are not hard to find. In fact, they can be found almost anywhere and everywhere
in the world. However, great caves are a different matter altogether.
One might ask, "But where would I find great caves?" The answer
is but a simple one - Malaysia "lah" (local slang), where else!
Caves can be found in all Malaysian states. They are home to local fruits,
bats, birds, and beautifully sculpted stalagmites and stalactites. But
perhaps the best most renown of them is the Mulu
Caves of Sarawak, affectionately hailed as the "Magnificent Mulu".
was already ancient when man came into the world and would not yield its
secrets so easily. One of the world's most impressive of its kind, the
cave's network stretches some 200 kilometers through the hills and features
the likes of the world's largest chamber, Sarawak Chamber, capable of
accommodating 40 Boeing 747s or 7,500 buses at any one time. It also houses
the world's largest cave passage, Deer Cave, which houses Southeast Asia's
longest cave, Clearwater Cave, measuring 75km long. Furthermore, caves
that go by the name of Leopard's Cave, Tiger's Cave, Turtle Cave, Snake
Cave, Drunken Forest Cave, Cobra Cave, Cobweb Cave, Tiger Back Cave, and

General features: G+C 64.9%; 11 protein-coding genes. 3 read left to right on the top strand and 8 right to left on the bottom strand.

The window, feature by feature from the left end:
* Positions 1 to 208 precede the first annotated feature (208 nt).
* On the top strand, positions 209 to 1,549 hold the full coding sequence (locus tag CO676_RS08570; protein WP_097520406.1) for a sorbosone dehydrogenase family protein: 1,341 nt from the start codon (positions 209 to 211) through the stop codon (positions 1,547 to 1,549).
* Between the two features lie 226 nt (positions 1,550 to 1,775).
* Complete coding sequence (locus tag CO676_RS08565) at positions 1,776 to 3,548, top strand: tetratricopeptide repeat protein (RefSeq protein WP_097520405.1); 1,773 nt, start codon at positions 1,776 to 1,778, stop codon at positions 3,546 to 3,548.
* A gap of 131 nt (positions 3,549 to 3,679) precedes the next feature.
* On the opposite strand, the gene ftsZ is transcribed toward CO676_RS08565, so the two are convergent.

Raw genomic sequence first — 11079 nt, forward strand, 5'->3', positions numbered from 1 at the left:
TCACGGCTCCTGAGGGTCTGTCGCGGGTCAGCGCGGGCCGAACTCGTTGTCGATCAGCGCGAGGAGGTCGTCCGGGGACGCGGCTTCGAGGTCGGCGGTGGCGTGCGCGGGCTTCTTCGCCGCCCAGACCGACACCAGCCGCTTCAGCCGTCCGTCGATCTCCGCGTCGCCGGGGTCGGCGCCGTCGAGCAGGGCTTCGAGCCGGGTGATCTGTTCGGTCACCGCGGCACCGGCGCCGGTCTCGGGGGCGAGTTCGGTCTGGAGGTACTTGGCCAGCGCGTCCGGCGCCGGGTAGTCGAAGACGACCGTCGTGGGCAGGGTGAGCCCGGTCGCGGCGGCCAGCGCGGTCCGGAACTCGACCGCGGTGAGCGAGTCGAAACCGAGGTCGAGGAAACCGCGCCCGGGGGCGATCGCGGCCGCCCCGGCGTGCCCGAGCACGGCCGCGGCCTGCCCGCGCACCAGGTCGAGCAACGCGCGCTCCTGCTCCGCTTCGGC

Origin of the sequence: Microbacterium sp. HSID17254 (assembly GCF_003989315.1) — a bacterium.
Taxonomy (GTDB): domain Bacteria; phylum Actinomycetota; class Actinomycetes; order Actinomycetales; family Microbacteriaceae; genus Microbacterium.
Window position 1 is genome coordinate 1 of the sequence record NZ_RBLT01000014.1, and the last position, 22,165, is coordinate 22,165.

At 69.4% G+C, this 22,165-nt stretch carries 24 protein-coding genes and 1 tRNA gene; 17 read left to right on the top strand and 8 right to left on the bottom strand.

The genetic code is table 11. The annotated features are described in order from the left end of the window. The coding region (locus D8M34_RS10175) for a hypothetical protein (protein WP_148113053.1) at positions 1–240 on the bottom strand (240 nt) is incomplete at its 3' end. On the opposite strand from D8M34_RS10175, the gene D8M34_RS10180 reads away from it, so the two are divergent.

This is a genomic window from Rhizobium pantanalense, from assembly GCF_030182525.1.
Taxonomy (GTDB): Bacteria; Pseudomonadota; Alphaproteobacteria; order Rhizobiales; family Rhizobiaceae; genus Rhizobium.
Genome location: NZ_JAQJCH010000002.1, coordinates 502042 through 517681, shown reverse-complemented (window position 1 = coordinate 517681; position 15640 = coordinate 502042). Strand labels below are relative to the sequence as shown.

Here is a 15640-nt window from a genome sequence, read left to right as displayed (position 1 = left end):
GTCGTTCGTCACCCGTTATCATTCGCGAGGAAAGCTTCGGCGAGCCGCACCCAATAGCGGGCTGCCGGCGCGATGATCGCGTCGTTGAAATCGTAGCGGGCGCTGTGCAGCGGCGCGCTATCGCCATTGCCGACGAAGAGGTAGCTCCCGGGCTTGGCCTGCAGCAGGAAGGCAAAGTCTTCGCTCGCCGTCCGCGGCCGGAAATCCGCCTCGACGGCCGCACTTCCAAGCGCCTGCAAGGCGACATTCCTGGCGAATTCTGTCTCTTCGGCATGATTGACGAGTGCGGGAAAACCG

Cave of the Winds have their own unique characters, thus making Mulu an
unforgettable experience. Scores of other spectacular caves are a speleologist's
paradise. Although opened to tourist, the cave network still remains largely
unexplored and the jungles around it still defy intruders.
Besides the Mulu
Caves, the Niah
Caves, also in Sarawak, are famous for their prehistoric paintings
and luminous rock formations, whilst the Gomantong Caves of Sabah houses
the world's largest bird nesting site, which is the source of the famous
bird's nest used in Chinese cuisine. If you want to mix religion with
exploration, try Selangor's Batu Caves and its Hindu temple, or the Sam
Po Thong Temple of Perak recessed in the limestone caverns of Gunung Rapat.
All are safe and inviting places to quench your thirst for exploring.
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